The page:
On February 1st this year, my 78-year-old uncle suffered a severe seizure. Although he’s recovered physically, he hasn’t regained his former mental acuity. Following a hospital stay and stints at a nursing center and an assisted care home, he’s now living in a graduated-care senior living community. He can no longer drive and relies on the assisted living support in his new home for meals, house cleaning, and reminders on medications and bills.
The house he lived in for decades recently sold, a recognition that he’ll never go back to how he was. Just like that, he lost his independence in life.
When I first heard what had happened to Uncle Tom, I thought, “There but for the grace of God go I.” With every twist in his saga, I wonder if I’m looking at my own future. Tom and I are a lot alike, you see.
From the moment I was admitted to my first psychiatric ward, I was desperate to get out. I hated the smell, the food, most of the staff, the routines, the magazines. I hated the sagging mattresses, the glassless funhouse mirrors, the furniture, the isolation rooms. But as much as I despised the place, there was one saving grace for me there: the other patients.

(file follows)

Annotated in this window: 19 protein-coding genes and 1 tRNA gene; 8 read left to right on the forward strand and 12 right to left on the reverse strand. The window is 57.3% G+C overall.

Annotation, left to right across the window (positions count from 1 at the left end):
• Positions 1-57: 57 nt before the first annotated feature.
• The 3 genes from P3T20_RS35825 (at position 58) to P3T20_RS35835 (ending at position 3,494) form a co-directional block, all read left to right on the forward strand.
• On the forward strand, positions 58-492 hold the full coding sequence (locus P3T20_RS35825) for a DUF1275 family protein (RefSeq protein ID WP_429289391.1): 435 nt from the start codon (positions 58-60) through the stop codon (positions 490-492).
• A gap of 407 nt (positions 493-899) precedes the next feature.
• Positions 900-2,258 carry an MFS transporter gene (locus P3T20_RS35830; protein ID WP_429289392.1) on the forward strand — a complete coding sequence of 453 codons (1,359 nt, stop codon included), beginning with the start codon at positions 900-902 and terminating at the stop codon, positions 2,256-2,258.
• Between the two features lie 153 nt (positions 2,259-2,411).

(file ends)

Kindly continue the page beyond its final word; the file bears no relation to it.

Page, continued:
Many had absolute horror stories. Stories of abuse, self-mutilation, combat, rape, starvation. Stories that made this liberal lawyer reconsider taking up criminal prosecution. But others had stories like mine. Happy childhoods. Mild traumas possibly but nothing extreme.
In the end though, we were all the same. We were all seriously ill; we all desperately needed help, and we all resented the fact that we needed it. What’s more, we were all acutely aware of the classified, top-secret nature of our conditions and whereabouts. This wasn’t paranoia. It was self-preservation. People tend to look unfavorably upon the mentally ill, especially those of us who’ve ever been hospitalized.
I’ve had many humbling experiences in my life, including voluntarily going homeless for one week every year as part of an awareness-raising project. But my most humbling experience so far has been being unemployed.
Since I left my job in October, I went from being the man-of-the-house to the man-in-the-house. My new househusband role begins at 6:45 am when I wake up to make and pack my wife’s lunch. By 7:15 am, I’ve also ironed her clothes. At 7:30 am, I’m warming up the car to drop her off at the train station fifteen minutes later
After that, phase two begins. I make sure the house is clean, the laundry is done and dinner is made while also searching and applying for jobs. It sounds easy enough, right? Let me tell you, it’s one of the most difficult jobs I’ve ever done and I’m still trying to get it 100% right. I have a new respect for women and men who take on the role of homemaker. And, I can only imagine the work it takes to be a stay-at-home parent.